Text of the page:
Science

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Half a Century in the Making: Tree ‘Crop Circles’ Emerge in Japan

December 19, 2018

Johnny Waldman

image courtesy FNN

Two peculiar ‘crop circles’ have recently been spotted in Japan’s Miyazaki Prefecture. Viewable only from above, they were formed by sugi (Japanese cedar) trees.

Conspiracy theorists will be disappointed to learn that there is a very practical explanation for how these shapes emerged: science. Specifically, it was the result of a scientific experiment that spanned close to 50 years.

According to documentation (PDF) we obtained from Japan’s Ministry of Agriculture, Forestry and Fisheries, in 1973 an area of land near Nichinan City was designated as “experimental forestry” and one of the experiments was to try and measure the effect of tree spacing on growth. The experiment was carried out by planting trees in 10 degree radial increments forming 10 concentric circles of varying diameters.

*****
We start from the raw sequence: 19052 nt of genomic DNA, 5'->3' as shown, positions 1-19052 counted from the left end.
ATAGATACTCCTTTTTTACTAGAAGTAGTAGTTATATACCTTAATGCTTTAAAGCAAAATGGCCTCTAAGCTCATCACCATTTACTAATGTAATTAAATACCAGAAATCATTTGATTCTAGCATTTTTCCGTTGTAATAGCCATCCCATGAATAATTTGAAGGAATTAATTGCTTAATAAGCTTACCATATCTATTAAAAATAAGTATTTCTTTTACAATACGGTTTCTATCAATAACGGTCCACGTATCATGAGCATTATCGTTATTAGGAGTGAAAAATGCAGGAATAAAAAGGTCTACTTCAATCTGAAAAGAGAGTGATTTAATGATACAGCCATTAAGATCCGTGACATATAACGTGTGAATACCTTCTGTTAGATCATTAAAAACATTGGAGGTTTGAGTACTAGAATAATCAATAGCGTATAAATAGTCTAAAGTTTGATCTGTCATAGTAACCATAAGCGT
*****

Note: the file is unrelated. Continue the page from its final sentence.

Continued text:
Part of what makes the crop circles so alluring are their concave shape, which was an unexpected result of the experiment that would suggest tree density does indeed affect growth. The trees are due to be harvested in about 5 years but officials are now considering preserving the crop circles.

Below is an image from Google Earth, which is unfortunately a bit dark. For those who are interested, here are the exact coordinates. (Syndicated from Spoon & Tamago)

image courtesy Google Earth

 

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